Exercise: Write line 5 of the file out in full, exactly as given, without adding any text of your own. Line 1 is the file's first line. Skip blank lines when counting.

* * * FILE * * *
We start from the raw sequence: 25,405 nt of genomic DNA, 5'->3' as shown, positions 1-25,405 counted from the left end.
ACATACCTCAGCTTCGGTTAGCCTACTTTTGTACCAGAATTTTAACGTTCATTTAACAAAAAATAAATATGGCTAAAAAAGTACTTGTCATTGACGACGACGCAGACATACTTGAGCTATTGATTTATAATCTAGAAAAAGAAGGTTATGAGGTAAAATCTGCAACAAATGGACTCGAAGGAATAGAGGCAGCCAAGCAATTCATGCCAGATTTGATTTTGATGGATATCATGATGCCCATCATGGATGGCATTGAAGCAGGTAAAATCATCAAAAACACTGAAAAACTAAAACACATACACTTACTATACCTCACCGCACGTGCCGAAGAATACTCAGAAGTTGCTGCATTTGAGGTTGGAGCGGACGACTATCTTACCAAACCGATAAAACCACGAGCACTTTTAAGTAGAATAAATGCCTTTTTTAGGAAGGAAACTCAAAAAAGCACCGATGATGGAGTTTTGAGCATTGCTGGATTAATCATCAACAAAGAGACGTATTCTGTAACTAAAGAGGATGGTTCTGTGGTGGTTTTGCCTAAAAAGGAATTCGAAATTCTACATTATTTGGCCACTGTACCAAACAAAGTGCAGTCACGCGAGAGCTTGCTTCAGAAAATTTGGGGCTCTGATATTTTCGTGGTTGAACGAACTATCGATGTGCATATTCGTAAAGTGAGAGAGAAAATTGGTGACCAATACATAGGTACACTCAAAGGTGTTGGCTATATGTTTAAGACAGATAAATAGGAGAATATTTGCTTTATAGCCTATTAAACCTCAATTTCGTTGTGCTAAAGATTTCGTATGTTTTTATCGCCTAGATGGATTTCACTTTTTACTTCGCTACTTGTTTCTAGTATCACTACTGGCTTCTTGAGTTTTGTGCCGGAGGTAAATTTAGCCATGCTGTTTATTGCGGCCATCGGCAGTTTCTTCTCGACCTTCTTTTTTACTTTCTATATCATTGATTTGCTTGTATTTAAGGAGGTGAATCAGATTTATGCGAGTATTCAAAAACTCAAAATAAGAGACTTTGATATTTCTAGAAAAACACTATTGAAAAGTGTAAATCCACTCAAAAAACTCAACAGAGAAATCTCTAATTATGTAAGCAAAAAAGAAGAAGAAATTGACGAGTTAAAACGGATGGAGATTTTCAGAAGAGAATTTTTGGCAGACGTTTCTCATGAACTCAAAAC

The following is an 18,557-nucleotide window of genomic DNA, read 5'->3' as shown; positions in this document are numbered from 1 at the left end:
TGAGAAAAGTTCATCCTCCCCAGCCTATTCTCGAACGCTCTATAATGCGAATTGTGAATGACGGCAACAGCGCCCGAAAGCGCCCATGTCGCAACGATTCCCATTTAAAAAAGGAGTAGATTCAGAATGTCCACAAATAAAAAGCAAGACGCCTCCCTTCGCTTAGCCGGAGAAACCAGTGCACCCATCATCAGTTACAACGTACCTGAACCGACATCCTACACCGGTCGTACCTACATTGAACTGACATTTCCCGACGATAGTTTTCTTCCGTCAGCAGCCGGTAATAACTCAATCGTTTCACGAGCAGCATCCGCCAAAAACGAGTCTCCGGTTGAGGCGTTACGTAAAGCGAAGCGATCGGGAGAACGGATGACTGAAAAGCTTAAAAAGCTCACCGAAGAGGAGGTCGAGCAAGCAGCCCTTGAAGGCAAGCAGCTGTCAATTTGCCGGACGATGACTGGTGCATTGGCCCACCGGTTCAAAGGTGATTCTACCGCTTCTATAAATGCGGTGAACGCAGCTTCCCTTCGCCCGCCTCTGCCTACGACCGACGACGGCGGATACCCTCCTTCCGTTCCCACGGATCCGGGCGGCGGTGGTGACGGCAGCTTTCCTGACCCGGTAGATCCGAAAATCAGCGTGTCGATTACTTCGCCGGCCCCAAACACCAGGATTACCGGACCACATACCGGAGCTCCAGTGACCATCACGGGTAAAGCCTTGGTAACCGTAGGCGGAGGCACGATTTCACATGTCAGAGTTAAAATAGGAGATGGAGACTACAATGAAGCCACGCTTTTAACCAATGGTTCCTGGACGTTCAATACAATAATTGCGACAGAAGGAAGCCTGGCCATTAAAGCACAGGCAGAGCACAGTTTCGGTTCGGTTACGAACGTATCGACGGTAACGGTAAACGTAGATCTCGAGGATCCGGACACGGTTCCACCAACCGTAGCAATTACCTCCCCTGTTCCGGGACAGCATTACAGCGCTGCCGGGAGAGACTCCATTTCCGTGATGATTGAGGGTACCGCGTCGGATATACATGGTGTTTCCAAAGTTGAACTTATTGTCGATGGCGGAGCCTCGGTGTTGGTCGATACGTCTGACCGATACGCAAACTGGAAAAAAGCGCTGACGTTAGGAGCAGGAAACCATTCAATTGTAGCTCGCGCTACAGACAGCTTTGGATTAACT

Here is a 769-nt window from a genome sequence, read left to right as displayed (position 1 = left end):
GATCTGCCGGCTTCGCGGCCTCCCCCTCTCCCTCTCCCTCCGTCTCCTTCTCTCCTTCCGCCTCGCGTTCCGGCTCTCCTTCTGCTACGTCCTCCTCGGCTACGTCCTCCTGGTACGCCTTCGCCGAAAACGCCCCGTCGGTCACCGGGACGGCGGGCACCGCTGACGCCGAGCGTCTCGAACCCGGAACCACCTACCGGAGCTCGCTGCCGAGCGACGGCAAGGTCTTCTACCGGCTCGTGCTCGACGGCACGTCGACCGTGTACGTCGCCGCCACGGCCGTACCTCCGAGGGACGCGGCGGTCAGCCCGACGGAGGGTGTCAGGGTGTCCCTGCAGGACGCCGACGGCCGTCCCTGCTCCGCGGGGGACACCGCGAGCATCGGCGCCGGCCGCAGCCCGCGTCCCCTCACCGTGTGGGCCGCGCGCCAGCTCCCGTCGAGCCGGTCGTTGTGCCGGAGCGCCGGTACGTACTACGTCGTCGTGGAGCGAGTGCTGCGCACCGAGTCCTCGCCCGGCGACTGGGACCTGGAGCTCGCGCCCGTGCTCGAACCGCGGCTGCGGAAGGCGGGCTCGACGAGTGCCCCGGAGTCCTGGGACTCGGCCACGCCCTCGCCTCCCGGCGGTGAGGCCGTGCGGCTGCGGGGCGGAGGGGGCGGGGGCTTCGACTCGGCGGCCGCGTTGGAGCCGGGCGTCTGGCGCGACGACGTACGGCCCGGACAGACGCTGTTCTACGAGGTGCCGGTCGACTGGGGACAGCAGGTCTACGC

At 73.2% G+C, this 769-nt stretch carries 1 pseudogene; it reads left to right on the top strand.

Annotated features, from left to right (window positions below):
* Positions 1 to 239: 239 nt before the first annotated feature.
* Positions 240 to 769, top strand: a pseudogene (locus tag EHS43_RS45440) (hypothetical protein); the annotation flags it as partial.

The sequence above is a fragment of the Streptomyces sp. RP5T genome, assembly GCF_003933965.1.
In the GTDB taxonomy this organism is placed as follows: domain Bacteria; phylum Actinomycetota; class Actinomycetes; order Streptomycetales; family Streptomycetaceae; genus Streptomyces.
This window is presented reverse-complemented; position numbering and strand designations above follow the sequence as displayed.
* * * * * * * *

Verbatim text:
Here is a 769-nt window from a genome sequence, read left to right as displayed (position 1 = left end):